The Raines Law Room (48 W 17th Street between 5th and 6th Ave)
Before Prohibition there was Raines Law, which in 1896 attempted to curb the drinking of men working six days week - the norm for the era - by prohibiting the sale of alcohol in bars on Sundays. There was a loophole; alcohol could be served in hotels offering accommodation, which led to saloons kitting out upper floors in beds and furniture. The Raines Law Room takes its names from this, yet another failed attempt to enforce sobriety. There's nothing to suggest a bar other than a covered doorway; you'll need to push the doorbell on the unmarked entrance and wait for a response. From plush Chesterfield sofas, guests can sip cocktails and summon waiters with electric bells. Reservations are required on several nights of the week, making it the perfect hideaway to impress your guests.


 

   
"Twitchhiker – How One Man Travelled the World by Twitter" is Paul's book about his social media adventure around the world, published by Summersdale and available on Amazon.
 
Paul's next book, "Tales from the Edge of America" will be published in Spring 2012. You can subscribe to the book's mailing list to find out more.

Fireflies & barflies

 

 

"What did you say your name was?"
"Paul."
"Good to meet you Paul, and thanks. Have a great day."



And with that, Alan Tudyk shook my hand again, turned off Bowery and power-strolled his pet down 5th Street. You'd recognise his face from the dozens of films and TV shows he's starred in, but you probably wouldn't know the name unless you're a fan of Firefly. I'm a stupidly big fan. That was the reason I'd sat in the audience of his theatre show That Beautiful Laugh just an hour before, a couple of blocks away in the East Village's La Mama theatre. That was the reason I'd caught up with him, introduced myself and complimented his performance.

It was very much a New York moment - a fleeting experience, a serendipitous occurrence that feels unique to New York City. The phrase may be a cliche, and only a fool would argue that rushes of wonder can't occur wherever we are in the world, but each to their own - I'm hopelessly in love with the city, I feel special every time it reaches out to me. Lying beneath the cherry blossom trees in Flushing Meadows–Corona Park, gazing up at the might of the Unisphere. Sipping cocktails above the Hudson River as the sun sets over the Statue of Liberty. Stood alone on Coney Island beach in the piercing winter sunshine. The saxophonist under the bridge in Central Park. Stumbling upon a block party in Brooklyn. Spongebob Squarepants and Catwoman making out on Halloween.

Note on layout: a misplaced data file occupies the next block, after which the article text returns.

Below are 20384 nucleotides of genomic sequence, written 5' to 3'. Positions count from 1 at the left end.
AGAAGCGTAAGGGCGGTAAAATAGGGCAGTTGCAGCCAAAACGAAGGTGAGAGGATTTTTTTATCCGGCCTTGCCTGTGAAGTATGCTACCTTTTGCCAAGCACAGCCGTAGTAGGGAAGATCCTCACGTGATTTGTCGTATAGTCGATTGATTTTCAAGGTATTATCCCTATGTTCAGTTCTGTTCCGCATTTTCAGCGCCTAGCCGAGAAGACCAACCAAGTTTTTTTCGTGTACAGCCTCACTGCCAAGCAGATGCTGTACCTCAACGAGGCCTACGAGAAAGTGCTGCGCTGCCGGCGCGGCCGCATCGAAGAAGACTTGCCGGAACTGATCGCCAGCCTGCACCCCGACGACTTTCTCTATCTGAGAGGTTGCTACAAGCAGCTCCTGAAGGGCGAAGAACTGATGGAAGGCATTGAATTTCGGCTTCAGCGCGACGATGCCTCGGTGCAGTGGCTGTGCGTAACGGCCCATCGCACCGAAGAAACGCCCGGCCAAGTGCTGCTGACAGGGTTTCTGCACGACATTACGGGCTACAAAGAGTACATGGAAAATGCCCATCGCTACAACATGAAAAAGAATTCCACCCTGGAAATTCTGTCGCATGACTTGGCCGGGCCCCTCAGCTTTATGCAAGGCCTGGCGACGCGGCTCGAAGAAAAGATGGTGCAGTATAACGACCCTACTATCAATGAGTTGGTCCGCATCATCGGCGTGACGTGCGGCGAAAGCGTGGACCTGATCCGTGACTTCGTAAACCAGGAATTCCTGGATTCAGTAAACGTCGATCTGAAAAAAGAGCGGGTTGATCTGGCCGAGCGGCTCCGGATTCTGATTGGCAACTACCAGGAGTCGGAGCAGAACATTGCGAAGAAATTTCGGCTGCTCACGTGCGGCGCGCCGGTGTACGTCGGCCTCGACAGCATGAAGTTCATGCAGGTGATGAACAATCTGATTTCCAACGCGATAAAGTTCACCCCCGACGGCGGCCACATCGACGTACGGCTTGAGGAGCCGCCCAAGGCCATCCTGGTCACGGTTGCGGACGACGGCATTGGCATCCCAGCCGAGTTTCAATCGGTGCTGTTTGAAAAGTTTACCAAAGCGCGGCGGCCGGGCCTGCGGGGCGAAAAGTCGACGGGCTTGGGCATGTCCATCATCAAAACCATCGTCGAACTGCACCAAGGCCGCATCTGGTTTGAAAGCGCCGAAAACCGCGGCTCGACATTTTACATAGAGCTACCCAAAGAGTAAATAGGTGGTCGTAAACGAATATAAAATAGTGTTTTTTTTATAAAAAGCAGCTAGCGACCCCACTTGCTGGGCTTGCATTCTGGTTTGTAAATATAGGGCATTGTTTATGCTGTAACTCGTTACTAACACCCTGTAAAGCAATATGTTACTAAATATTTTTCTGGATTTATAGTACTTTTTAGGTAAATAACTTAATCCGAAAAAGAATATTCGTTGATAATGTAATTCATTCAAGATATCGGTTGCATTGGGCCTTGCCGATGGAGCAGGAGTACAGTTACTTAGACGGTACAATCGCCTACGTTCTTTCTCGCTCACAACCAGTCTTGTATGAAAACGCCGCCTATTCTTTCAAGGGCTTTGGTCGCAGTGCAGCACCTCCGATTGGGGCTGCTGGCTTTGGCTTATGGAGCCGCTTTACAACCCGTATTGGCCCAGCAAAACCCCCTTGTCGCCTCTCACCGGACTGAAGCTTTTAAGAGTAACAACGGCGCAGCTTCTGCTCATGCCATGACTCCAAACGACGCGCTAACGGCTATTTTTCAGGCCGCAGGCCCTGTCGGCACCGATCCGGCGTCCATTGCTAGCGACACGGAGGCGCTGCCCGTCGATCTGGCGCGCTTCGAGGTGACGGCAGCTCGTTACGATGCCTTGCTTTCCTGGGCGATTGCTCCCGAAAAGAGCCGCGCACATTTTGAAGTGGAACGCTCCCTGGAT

I realised I was head over heels for New York six years ago, when the barman in Rudy's recognised me. I'd only drank in the Hell's Kitchen dive once, some six months before. We shook hands and introduced ourselves to one another. The barman's name was Gary, Gary the Glaswegian, and he wore rounded spectacles, a white shirt, black tie and waistcoat and a devilishly long beard. And then bought Gary bought me a drink because, he told me, I was a regular. In that moment of generosity the city won me over.

 


Six years later and there hasn't been a trip back to New York where I haven't called by Rudy's. It's small, it's dark, the booths have been reupholstered in red duct tape. But it's still $2.50 for a pint of Rudy Red, the jukebox is still the best in town, the hot dogs are still free and the crowd is always local; the cab-driving philosophers, the comic book writers, the retired Navy marines. The doorman still makes a big deal of telling me I'm too young to drink there and I better have some ID or else. I take everyone I meet to Rudy's, it's my New York tradition.

"Hey, are you Paul?" 

I was stood by the window pouring a pitcher of Rudy's Red, my first time back this year. The voice was a thick New York drawl, its owner wore a flat cap and an exploding moustache that obscured his mouth.

"I'm Danny, I'm the manager here. And this is Jack, the owner." Danny gestured to his frail and elderly friend. "We wanted to come over and say hello, and say thank you - for all the great things you say about us, for being a regular."

They wanted to thank me for being a regular in a bar I drink in three, maybe four times a year.

"I'm 85 now, but I've been drinking in here since I was 16," said Jack between slow sips of his shot. "I knew I wanted to buy this place right then, just had to wait few more years til I could afford it."

"All the years working behind the bar," said Danny, "I must have seen hundreds, yeah hundreds of kids come in here with a new date. They'd say 'Danny, I'm bringing her to Rudy's for her first time, and if she doesn't like it then I know she's not the one for me'. I remember this girl who brought a guy here, and-"

The stories continued for another twenty minutes. Hearing Danny's tales and meeting Jack, it was everything to me and a quintessential New York moment; generous, personal, unique. New York has never turned a blind eye or given me the cold shoulder, only shared experiences and opportunities I've cherished and adored. If we're lucky, we all find a place we feel we belong. New York is mine, every moment I'm there.


 

 

   
"Twitchhiker – How One Man Travelled the World by Twitter" is Paul's book about his social media adventure around the world, published by Summersdale and available on Amazon.
 
Paul's next book, "Tales from the Edge of America" will be published in Spring 2012. You can subscribe to the book's mailing list to find out more.